On This Gay Day: FannyAnn Eddy is murdered

On This Gay Day: LGBTI rights activist Fanny Ann Eddy is murdered

Fanny Ann Eddy was an LGBTI rights activist in her homeland of Sierra Leonne and throughout Africa. In 2002 she formed the Sierra Leone Lesbian and Gay Association, the first LGBTI rights organisation in the war torn African nation. Eddy travelled widely, speaking to groups around the world, and addressed the United Nations.

On September 29th 2004 she was murdered when a group of at least three men broke into the offices of the association. She is survived by her son, who was 10 years old at the time of her death, and her partner Esther Chikalipa. FannyAnn Eddy was 30 years old at the time of her death.

In early 2004, Eddy attended the annual session of the United Nations Commission on Human Rights in Geneva. She spoke at the event, which included a delegation from her own country, and highlighted the harassment LGBTI+ people were subjected to.

“We face constant harassment and violence from neighbors and others,” she told the U.N. Commission on Human Rights. “Their homophobic attacks go unpunished by authorities, further encouraging their discriminatory and violent treatment of lesbian, gay, bisexual and transgender people.”

Her organisation began documenting cases where people were treated unfairly by the authorities. In 2005, a man was arrested in relation to her murder, he later escaped from custody before the case was taken to court.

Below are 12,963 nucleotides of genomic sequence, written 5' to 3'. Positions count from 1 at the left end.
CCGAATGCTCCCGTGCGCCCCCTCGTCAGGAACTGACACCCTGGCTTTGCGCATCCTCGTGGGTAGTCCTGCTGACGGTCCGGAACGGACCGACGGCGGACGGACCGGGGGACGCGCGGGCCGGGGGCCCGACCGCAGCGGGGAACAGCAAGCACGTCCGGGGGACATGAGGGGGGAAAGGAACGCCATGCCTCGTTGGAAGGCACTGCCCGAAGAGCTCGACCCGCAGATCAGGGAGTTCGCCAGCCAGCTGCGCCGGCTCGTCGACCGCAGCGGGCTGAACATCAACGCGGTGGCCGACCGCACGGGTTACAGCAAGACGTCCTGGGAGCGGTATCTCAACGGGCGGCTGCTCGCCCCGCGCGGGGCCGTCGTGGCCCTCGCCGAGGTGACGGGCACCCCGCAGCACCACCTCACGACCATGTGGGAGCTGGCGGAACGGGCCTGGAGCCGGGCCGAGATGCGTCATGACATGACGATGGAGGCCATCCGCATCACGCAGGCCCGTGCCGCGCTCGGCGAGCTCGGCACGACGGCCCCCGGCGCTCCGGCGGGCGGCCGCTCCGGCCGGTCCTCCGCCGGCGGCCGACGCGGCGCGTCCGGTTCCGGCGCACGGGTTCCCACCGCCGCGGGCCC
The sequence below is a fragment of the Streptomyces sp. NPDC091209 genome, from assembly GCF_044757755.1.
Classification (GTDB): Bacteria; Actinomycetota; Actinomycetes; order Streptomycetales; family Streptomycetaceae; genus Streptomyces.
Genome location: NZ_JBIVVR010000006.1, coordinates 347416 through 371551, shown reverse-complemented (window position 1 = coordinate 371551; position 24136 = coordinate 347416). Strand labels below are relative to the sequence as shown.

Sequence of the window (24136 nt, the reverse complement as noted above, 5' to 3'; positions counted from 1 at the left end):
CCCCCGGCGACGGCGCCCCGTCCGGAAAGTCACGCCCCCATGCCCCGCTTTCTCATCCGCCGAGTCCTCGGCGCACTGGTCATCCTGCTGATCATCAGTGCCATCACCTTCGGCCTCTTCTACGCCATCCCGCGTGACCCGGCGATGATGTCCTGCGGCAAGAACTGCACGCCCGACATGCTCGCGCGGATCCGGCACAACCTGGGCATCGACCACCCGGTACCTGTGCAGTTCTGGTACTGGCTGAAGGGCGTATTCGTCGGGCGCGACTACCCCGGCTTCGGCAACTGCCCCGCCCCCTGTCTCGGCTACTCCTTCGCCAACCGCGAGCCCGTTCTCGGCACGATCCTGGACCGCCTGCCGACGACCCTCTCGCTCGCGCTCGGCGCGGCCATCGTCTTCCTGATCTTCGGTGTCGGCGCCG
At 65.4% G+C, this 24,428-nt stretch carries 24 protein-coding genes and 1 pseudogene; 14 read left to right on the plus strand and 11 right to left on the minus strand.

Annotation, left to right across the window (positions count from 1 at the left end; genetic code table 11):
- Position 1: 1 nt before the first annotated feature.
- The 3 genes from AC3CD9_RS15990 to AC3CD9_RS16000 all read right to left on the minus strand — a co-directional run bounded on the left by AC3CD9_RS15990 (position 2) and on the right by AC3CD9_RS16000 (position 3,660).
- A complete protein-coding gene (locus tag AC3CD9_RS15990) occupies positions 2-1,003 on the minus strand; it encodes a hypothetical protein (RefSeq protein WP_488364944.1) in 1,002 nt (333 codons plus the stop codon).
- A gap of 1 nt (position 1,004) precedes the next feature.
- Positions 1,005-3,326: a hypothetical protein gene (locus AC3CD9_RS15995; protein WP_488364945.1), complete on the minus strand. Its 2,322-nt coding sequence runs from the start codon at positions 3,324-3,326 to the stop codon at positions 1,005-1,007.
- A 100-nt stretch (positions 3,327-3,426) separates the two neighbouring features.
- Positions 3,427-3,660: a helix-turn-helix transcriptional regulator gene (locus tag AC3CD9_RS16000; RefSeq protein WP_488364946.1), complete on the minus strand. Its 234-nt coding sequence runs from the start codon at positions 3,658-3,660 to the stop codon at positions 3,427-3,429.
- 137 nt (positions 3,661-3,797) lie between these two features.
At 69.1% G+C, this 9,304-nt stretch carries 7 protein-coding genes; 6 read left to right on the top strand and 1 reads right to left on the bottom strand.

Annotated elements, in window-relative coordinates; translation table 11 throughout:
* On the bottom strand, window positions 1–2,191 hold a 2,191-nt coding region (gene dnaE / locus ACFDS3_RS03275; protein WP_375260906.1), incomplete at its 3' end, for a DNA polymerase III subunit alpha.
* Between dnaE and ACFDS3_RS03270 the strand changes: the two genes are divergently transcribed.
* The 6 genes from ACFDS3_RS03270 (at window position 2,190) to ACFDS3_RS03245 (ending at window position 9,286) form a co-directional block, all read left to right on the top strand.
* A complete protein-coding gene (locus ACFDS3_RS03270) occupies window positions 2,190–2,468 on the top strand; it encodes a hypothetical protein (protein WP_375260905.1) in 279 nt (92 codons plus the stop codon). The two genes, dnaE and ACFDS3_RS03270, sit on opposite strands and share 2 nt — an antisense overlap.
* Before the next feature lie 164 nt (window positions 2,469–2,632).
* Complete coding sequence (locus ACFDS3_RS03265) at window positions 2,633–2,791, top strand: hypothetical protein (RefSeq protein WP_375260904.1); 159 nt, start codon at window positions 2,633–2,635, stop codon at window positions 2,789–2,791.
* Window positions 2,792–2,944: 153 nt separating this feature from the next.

Poet W.H. Auden died on this day in 1973

British poet W.H. Auden died on this day in 1973 aged 66. Auden collaborated with composer Benjamin Britten and author Christopher Isherwood, who he had a long friendship with. The two friends moved to America in 1939, Isherwood eventually settled in California while Auden remained in the New York area. Over the following decades he would continually travel and spend time living in Italy, and Austria.

Over his career he published over 400 poems, some of them were book length. He also wrote many essays discussing literature, politics, religion and history. In the 1990’s he became more widely known when one of his poems Funeral Blues was featured in the film Four Weddings and a Funeral. 

Paul Jabara died on this day in 1992

Musician Paul Jabara died on this day in 1992. Aged just 44 he is one of the many people from the entertainment industry lost to HIV/AIDS.

Jabara recorded several albums of disco music but his greatest success was writing songs for other artists. He penned Last Dance for Donna Summer and also wrote No More Tears (Enough is Enough) her anthemic duet with Barbra Streisand. He’d go on to write songs for Diana Ross and Bette Midler too.

His tune Somethings Missing (In My Life) was originally recorded as a duet with Donna Summer, but it became a massive hit in Australia in 1979 when it was re-recorded by Marcia Hines. In 1983 he released an album Paul Jabara and Friends which featured one of the very first recordings by Whitney Houston.

Jabara’s greatest success came in 1983 with It’s Raining Men. The song was turned down by Donna Summer, Barbra Streisand, Cher and Diana Ross, but it became a massive hit for The Weather Girls.

OIP Staff

 


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